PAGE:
ligence seem to have found their way into these collec-
tions.t There were likewise occasional notices extracted
from the local registers of births, and announcements
of marriages, divorces, deaths, and funerals,^ as also
descriptions of new public buildings, shows of gladiators,
and such ordinary themes.§ Julius Caesar, who read
the news-sheets every morning, gave strict orders that
Cicero's witty sayings should be regularly added to the
other current matter. || The joumals, too, like our
own, were the receptacles for all tragical and marvellous
occurrences, and Pliny derived from them many of the
odd stories inserted in his encyclopaedia, among which
the following may be cited. The gazettes related that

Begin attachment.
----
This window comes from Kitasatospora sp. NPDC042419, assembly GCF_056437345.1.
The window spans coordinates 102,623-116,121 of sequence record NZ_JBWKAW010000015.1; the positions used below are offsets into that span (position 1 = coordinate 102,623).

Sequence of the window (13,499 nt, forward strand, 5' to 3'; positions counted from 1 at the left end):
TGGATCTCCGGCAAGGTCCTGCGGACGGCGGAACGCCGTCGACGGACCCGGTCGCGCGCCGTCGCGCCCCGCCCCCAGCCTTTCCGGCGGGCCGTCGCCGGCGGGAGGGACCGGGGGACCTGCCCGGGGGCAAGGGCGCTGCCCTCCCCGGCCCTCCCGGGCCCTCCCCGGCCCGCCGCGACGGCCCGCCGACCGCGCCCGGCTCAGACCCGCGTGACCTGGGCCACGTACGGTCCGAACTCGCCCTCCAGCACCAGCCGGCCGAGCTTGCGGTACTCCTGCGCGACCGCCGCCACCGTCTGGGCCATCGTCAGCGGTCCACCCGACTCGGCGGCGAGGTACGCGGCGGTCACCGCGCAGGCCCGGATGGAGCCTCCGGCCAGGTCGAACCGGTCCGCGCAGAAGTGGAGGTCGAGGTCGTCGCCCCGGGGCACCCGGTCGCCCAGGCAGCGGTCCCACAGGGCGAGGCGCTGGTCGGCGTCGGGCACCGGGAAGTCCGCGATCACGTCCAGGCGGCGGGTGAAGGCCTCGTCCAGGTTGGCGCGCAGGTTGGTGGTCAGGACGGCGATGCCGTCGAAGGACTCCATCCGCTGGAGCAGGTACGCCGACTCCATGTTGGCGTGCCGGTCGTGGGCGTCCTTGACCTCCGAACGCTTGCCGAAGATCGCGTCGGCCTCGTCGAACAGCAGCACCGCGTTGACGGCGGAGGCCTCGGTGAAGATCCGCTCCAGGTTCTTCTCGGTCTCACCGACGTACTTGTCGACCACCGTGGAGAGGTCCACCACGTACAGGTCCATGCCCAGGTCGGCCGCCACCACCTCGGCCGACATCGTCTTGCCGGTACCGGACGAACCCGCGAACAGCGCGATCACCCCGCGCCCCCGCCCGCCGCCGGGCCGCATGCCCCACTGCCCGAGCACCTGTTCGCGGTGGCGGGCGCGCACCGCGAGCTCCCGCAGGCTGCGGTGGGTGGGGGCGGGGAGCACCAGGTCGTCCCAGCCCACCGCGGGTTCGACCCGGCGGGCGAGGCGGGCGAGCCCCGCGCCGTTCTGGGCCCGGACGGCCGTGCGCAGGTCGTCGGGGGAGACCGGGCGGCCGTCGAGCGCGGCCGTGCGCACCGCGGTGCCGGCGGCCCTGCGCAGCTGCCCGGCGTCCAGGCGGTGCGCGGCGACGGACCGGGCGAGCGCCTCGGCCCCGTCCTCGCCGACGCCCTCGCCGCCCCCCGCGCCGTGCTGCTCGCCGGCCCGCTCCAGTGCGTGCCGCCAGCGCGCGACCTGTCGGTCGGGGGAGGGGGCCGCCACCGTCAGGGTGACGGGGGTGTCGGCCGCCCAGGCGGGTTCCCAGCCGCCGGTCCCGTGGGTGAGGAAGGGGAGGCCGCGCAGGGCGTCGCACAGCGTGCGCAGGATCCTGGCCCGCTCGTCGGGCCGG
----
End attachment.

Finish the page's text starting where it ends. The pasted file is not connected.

* Cicero Ad Atticum, lib. vi. epist. 2; Ad Fatniliares, lib. n.
ep. 15, lib. xii. ep. 23; Philippica Prima, cap. 3. Taciti An-
nal. lib. xv. cap. 74 ; lib. xvi. cap. 22. De Claris Oratoribus,
cap. 37. Plinii lib. v. epist. 14 ; lib. vii. ep. 33 ; lib. viii. ep. 6.

-|- Cicero Ad Familiares, lib. ii. ep. 8 (a. o. 702). Taciti Annal.
lib. vi. cap. 47.

+ Suetonius in Tiberio, cap, 5 ; in Caligula, cap. 8. Juvenalis
Satir. i. v. 136. Seneca De Beneficiis, lib. vii. cap. 16. Taciti
Annal. lib. iii. cap. 3.

§ Cicero Ad Familiares, lib. ii. ep. 8; lib. viii. ep. 1, 2.
Taciti Annal. lib. xiii. cap. 31.

II Cicero Ad Familiares, lib. ix. ep. 16.


on the day when Cicero defended Milo there fell a
shower of hricks ; that under Augustus a burgher of
Fcesulae walked to the Capitol in a procession formed by
his own sixty- three descendants ; that when a slave of
the unfortunate Titius Sabinus had been executed by
Tiberius, his dog watched the corpse, carried food to its
mouth, and, on its being thrown into the Tiber, swam
after it, and strove to bring it to land ; and that in the
reign of Claudius a phoenix from Egypt was publicly